+ Nathan's Notes

This past month we enjoyed the Christmas holiday while also fighting with COVID in our house. While I was able to avoid it, all three girls managed to get the virus shortly before Christmas. Although it put a bit of a damper on the holiday, we were still able to enjoy our time together. We received a number of board games this year, so we’ve enjoyed playing Monopoly, Ticket to Ride, Mouse Trap, and of course Pretty, Pretty Princess these past few weeks.

Ellie started her basketball season in the new year with two wins. She’s second on her team with 16 points so far, and the entire team is steadily improving individually and as a team.

+ Tracey's Time

New Year, new plans and opportunities. January is by far is my busiest at AFP due to quarter and year-end reporting. Andy and I have been putting off some home-work due to building material costs. Andy has started work to refresh our basement rec. room with new paint, lighting, and flooring. The work leads the way to some needed breaks throughout the year.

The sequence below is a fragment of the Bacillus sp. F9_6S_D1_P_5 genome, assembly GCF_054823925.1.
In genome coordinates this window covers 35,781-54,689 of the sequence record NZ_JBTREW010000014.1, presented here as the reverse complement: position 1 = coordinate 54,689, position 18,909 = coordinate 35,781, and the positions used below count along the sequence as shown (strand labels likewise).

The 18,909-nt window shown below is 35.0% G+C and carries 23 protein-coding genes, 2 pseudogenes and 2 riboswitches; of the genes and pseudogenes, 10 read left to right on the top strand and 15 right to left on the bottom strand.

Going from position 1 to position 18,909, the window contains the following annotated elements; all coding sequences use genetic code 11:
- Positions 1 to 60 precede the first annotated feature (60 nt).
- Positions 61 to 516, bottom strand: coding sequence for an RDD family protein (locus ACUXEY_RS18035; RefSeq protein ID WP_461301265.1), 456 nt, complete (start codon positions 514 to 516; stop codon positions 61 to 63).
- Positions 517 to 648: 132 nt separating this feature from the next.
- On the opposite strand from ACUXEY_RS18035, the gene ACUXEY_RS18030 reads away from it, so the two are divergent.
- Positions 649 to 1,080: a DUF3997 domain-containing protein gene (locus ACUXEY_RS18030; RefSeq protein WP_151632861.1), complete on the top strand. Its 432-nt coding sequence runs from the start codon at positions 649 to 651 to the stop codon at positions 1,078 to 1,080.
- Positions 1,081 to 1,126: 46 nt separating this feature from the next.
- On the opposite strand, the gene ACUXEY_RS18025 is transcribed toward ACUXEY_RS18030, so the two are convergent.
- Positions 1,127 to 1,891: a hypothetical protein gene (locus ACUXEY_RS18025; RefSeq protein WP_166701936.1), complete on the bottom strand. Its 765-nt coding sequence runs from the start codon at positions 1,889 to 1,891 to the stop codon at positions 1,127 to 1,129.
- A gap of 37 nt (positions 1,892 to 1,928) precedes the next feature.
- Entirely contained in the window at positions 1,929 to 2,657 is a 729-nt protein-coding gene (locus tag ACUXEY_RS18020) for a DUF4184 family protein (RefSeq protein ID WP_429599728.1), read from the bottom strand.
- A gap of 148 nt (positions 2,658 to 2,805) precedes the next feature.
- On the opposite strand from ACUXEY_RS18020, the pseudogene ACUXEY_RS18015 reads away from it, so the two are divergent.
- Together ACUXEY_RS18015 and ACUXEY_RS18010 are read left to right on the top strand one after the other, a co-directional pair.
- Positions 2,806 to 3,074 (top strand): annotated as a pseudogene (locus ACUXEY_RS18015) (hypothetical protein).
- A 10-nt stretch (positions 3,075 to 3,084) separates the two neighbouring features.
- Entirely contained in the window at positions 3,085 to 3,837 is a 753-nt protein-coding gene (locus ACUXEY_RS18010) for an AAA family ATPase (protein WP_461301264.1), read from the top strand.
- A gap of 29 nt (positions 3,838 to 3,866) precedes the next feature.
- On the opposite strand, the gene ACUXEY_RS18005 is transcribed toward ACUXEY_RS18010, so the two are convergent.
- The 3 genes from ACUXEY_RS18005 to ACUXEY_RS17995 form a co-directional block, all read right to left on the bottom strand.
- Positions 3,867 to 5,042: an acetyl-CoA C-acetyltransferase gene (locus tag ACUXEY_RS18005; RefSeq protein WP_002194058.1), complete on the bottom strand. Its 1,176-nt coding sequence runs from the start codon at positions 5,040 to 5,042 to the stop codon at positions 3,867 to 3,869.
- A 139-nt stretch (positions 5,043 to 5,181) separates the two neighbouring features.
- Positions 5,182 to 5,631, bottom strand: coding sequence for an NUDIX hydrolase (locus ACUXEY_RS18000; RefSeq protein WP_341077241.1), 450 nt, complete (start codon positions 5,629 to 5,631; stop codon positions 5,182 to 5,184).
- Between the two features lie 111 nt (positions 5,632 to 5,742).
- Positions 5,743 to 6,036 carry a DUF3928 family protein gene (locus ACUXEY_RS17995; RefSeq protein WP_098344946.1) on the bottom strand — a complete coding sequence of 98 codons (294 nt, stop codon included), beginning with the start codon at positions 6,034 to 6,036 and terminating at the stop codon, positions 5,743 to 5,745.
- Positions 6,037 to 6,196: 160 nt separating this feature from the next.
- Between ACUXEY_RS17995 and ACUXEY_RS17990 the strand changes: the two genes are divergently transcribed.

Once the chores are complete, we will embark on our 2023 adventures. This year we will be visiting South Carolina. Another West trip is in the works but via a different route than as before. Lastly, an opportunity to visit Barcelona, Spain is on our schedule. I’m already working to regain my Spanish speaking skills. I am excited for 2023 to unfold with plans still in the works. If you are feeling inspired, plan an adventure all your own. The location and duration don’t matter but starting the process does. 

+ Erik's Exploits

January has proven to be a drag so far. My brother managed to pass on another cold to me, the third one since September. This cold has managed to be the worst of them and I spent the last couple weeks dealing with its effects. This is pretty uncharted territory for me as I can't remember a time in my life where I've been sick more than once or twice in a year. Fortunately I'm finally on the other side of it and I was feeling good enough to attend a Jackets game earlier this week. Although unfortunately, they looked about as lifeless out on the ice as I felt while I was sick.

Current Economic and Investment Information

DO GAINS FOLLOW LOSSES? – Since 1928, the S&P has traded higher in the year 

after a down year 70% of the time. In the year after an up year, the S&P has been higher 66% of the time. (source: Bespoke)